The prominent chain mega-retailer Walmart will no longer sell guns or ammunition to anyone under the age of 21, as it was announced on Wednesday. Walmart, which boasts more than 4,500 locations throughout the United States, is one of the biggest gun-sellers in the United States, making this a wide-ranging and potentially impactful decision.
The store will also stop selling toy or airsoft guns that are designed to look like assault rifle-style firearms. In a statement on Wednesday, the company detailed why it decided to make this move now, in the aftermath of the mass shooting at Stoneman Douglas High School in Parkland, Florida. Walmart also assured its customers, however, that they would continue to cater to people who wanted to buy guns.
"In light of recent events, we’ve taken an opportunity to review our policy on firearm sales. Going forward, we are raising the age restriction for purchase of firearms and ammunition to 21 years of age. We will update our processes as quickly as possible to implement this change," the statement said.
"We are also removing items from our website resembling assault-style rifles, including nonlethal airsoft guns and toys," the statement continued. "Our heritage as a company has always been in serving sportsmen and hunters, and we will continue to do so in a responsible way."
Walmart's decision came the same day that Dick's Sporting Goods announced it would no longer sell assault rifle-style weapons. Dick's also announced that they would no longer sell expanded-capacity magazines to allow people to fire an increased amount of bullets per reload, and committed to not selling so-called "bump stocks" which allow semiautomatic rifles to approach a fully automatic rate of fire.
To be clear, Dick's Sporting Goods said in a statement that it had never sold bump stocks to begin with, but the company has now made it explicit that it will not do so in the future.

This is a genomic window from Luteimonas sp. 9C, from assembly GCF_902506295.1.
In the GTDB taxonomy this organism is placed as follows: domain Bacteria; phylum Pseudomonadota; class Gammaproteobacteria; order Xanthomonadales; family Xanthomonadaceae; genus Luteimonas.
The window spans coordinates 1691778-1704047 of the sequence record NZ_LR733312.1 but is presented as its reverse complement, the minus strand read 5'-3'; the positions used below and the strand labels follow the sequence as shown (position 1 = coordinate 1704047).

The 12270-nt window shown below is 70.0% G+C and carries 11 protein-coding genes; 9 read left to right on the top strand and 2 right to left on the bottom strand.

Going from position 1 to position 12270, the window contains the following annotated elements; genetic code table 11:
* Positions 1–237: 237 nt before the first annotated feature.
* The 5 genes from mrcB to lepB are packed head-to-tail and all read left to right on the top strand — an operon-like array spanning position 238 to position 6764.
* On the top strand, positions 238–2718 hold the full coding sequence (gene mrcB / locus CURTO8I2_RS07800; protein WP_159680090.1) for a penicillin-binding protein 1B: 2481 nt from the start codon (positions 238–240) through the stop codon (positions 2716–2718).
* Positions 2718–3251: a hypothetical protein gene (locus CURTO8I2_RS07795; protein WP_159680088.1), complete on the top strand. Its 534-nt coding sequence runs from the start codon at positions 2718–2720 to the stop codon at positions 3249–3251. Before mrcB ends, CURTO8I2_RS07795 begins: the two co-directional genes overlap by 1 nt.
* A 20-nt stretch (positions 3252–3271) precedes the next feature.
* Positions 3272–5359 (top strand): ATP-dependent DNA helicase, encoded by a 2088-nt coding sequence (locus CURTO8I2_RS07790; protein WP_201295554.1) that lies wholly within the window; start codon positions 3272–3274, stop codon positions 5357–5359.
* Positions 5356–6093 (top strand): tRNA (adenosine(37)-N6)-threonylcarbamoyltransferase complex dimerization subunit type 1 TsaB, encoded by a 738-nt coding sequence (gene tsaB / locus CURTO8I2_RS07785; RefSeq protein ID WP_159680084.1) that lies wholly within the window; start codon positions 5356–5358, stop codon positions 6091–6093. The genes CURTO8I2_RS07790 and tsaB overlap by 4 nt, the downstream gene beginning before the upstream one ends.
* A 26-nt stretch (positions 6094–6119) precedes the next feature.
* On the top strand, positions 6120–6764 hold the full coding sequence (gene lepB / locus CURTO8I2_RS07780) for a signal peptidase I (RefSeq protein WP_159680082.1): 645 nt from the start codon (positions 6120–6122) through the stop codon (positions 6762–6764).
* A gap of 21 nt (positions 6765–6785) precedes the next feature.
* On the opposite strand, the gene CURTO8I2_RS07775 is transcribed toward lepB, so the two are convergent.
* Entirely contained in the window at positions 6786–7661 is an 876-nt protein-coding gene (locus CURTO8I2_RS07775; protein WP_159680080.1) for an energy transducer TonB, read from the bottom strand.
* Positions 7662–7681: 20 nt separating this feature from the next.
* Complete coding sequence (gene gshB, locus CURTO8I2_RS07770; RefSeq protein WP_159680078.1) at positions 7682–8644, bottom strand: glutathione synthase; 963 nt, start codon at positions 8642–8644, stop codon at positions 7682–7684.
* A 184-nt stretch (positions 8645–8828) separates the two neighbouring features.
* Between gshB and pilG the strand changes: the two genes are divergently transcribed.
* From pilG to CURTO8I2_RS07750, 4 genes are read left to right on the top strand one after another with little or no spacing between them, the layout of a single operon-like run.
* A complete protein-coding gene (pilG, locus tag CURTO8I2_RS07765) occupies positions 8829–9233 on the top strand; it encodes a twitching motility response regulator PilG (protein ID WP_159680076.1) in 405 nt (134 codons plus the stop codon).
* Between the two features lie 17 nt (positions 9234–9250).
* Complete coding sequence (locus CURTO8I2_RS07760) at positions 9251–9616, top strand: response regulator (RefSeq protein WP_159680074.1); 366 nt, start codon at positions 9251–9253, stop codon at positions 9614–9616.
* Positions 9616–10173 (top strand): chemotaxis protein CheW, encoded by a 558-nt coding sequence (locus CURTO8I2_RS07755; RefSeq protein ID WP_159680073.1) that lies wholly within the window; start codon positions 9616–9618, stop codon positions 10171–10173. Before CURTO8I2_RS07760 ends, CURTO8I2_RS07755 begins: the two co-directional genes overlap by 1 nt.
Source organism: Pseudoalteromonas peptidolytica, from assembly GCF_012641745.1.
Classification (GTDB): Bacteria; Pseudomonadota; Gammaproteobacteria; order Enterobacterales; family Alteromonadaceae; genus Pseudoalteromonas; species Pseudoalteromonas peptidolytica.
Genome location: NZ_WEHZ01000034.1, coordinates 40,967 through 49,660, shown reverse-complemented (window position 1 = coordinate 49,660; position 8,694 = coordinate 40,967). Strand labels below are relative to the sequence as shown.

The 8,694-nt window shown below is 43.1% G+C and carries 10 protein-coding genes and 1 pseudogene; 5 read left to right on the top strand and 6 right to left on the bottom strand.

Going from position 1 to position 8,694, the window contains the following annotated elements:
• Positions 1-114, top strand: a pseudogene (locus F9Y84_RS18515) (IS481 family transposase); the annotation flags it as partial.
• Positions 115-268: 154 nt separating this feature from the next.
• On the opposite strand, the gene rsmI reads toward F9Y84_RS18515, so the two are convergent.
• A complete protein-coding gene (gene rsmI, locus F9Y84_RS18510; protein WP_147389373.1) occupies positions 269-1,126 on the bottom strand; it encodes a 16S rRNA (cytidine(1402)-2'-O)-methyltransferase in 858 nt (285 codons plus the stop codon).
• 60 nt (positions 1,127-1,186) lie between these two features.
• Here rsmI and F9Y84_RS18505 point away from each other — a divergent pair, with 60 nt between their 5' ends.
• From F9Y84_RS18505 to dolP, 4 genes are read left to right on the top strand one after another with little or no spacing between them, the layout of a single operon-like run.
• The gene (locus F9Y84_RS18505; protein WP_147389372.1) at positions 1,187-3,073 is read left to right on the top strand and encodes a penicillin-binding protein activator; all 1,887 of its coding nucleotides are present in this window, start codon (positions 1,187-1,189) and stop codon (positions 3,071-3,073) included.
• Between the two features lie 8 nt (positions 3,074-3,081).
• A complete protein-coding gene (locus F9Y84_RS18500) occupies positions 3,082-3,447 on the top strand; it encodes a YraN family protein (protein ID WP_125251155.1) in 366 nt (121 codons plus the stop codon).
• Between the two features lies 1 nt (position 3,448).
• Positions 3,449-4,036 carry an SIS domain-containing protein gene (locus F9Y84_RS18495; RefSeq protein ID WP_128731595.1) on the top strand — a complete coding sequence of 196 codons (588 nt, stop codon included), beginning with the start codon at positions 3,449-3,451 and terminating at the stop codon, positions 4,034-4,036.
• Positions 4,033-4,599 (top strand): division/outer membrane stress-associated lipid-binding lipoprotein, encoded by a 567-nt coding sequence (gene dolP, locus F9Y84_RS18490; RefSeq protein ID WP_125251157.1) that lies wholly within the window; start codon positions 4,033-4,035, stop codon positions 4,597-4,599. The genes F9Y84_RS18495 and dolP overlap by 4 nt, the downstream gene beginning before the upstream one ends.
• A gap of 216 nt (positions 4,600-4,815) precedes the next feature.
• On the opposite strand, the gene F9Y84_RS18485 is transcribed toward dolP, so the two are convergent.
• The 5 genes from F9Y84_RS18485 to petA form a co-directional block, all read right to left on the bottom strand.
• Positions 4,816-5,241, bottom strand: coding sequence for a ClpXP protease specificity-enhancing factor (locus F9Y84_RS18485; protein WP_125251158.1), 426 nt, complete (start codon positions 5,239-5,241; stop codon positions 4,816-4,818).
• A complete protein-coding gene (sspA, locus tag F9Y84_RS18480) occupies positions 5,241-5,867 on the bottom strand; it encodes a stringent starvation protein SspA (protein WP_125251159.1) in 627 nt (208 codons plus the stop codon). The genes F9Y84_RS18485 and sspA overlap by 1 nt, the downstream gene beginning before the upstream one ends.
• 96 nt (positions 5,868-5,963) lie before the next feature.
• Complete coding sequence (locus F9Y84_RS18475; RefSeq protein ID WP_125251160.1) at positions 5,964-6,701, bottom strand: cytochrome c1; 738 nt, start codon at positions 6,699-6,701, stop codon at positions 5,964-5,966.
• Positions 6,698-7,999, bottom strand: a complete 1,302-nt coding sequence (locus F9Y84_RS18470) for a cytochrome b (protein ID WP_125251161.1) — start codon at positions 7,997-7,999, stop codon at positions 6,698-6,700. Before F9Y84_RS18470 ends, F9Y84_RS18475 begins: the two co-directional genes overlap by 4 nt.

In short, in a matter of hours, two retailers have announced voluntary changes to their policies surrounding gun sales. It's no secret why politicians, public institutions and brands alike are now publicly focusing on guns; the Parkland shooting, which left 17 people dead (14 of them students), has cast a long shadow in the national consciousness. That's in large part thanks to many of the survivors of the shooting, high school students who've been vocally participating in activism since the attack on Stoneman Douglas.
In the weeks following the shooting, the high-profile advocacy by some of the school's students has kept matters of gun violence and gun reform squarely in the national conversation. They've proven to be such effective advocates so far that some pro-gun conservatives have begun criticizing and scrutinizing their pro-gun control arguments.
In short, the political dialogue of the moment has forced some companies to reassess how they handle selling guns or ammunition, or ever what organizations they associated with. For example, earlier this week Delta Air Lines and Hertz both halted promotions they previously offered to members of the National Rifle Association (NRA).
The changes undertaken by Walmart on Wednesday should have a much farther-reaching effect than simply pulling discounts for NRA members, however. This is an example of a major gun seller ― in fact, reportedly the biggest one in the entire country ― voluntarily changing its policies to make it tougher to buy a gun, in this case for people in their late teens.
It remains to be seen whether any other major gun sellers take notice, or follow Walmart's suit, or begin feeling similar pressures. But these issues being in the spotlight is clearly resulting in companies making some major changes.